is involved in producing public goods, this is not necessarily the case. Public goods may be naturally available. They may be produced by private individuals and firms, by non-state collective action
Collective action
Collective action is the pursuit of a goal or set of goals by more than one person. It is a term which has formulations and theories in many areas of the social sciences.-In sociology:...

, or they may not be produced at all.

The theoretical concept of public goods does not distinguish with regard to the geographical region in which a good may be produced or consumed. However, some theorists (such as Inge Kaul) use the term global public good
Global public good
A global public good is a good that has the three following properties :* It is non-rivalrous. Consumption of this good by anyone does not reduce the quantity available to other agents.* It is non-excludable...

to mean a public good which is non-rival and non-excludable throughout the whole world, as opposed to a public good which exists in just one national area. Knowledge
Knowledge
Knowledge is a familiarity with someone or something unknown, which can include information, facts, descriptions, or skills acquired through experience or education. It can refer to the theoretical or practical understanding of a subject...

 has been held to be an example of a global public good.

Social goods


Social goods are defined as public goods that could be delivered as private good
Private good
A private good is defined in economics as "an item that yields positive benefits to people” that is excludable, i.e. its owners can exercise private property rights, preventing those who have not paid for it from using the good or consuming its benefits; and rivalrous, i.e. consumption by one...

s, but are usually delivered by the government for various reasons, including social policy
Social policy
Social policy primarily refers to guidelines, principles, legislation and activities that affect the living conditions conducive to human welfare. Thus, social policy is that part of public policy that has to do with social issues...

, and funded via public funds like taxes.

Note: Some writers have used the term public good to refer only to non-excludable pure public goods. They may then call excludable public goods club goods.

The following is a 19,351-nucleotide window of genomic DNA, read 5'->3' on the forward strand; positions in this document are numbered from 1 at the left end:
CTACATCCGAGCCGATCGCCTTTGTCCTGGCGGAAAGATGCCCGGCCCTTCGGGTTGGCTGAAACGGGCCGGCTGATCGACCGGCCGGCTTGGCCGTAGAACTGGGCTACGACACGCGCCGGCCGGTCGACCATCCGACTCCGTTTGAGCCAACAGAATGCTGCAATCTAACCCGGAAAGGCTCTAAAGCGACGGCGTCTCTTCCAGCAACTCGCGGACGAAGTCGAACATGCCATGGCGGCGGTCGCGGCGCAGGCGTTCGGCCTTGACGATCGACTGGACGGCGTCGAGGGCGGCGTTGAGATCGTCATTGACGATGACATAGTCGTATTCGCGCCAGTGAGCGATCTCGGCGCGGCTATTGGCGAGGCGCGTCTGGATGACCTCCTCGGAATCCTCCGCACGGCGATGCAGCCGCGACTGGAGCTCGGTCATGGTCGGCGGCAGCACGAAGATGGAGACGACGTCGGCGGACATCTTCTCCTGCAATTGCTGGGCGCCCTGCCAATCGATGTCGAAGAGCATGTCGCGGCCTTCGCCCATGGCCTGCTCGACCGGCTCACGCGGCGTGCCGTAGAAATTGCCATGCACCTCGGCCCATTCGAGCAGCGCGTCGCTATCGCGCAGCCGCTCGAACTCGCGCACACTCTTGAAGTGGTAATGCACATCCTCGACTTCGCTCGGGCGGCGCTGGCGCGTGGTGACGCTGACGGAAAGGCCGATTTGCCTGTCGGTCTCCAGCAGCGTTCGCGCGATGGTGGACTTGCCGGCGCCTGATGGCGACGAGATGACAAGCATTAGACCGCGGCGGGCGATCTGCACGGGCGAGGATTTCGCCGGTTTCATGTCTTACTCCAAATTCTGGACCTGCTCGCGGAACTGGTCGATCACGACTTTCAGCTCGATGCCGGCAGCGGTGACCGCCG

Examples


Common examples of public goods include: defense
Defense (military)
Defense has several uses in the sphere of military application.Personal defense implies measures taken by individual soldiers in protecting themselves whether by use of protective materials such as armor, or field construction of trenches or a bunker, or by using weapons that prevent the enemy...

, public fireworks
Fireworks
Fireworks are a class of explosive pyrotechnic devices used for aesthetic and entertainment purposes. The most common use of a firework is as part of a fireworks display. A fireworks event is a display of the effects produced by firework devices...

, lighthouse
Lighthouse
A lighthouse is a tower, building, or other type of structure designed to emit light from a system of lamps and lenses or, in older times, from a fire, and used as an aid to navigation for maritime pilots at sea or on inland waterways....

s, clean air
Air pollution
Air pollution is the introduction of chemicals, particulate matter, or biological materials that cause harm or discomfort to humans or other living organisms, or cause damage to the natural environment or built environment, into the atmosphere....

 and other environmental good
Environmental good
Environmental goods are a sub-category of public goods which includes:* Clean air* Clean water* Landscape* Scenic towns* Green transport infrastructure * A diverse flora* A diverse fauna* Public parks...

s, and information good
Information good
Information good in economics and law is a type commodity whose main market value is derived from the information it contains. It may also include services...

s, such as software development
Software development
Software development is the development of a software product...

, authorship, and invention
Invention
An invention is a novel composition, device, or process. An invention may be derived from a pre-existing model or idea, or it could be independently conceived, in which case it may be a radical breakthrough. In addition, there is cultural invention, which is an innovative set of useful social...

.
Some goods (such as orphan drug
Orphan drug
An orphan drug is a pharmaceutical agent that has been developed specifically to treat a rare medical condition, the condition itself being referred to as an orphan disease...

s) require special governmental incentives to be produced, but can't be classified as public goods since they don't fulfill the above requirements (Non-excludable and non-rivalrous.) Law enforcement, streets, libraries, museums, and education are commonly misclassified as public goods, but they are technically classified in economic terms as quasi-public goods because excludability is possible, but they do still fit some of the characteristics of public goods.

The provision of a lighthouse
Lighthouse
A lighthouse is a tower, building, or other type of structure designed to emit light from a system of lamps and lenses or, in older times, from a fire, and used as an aid to navigation for maritime pilots at sea or on inland waterways....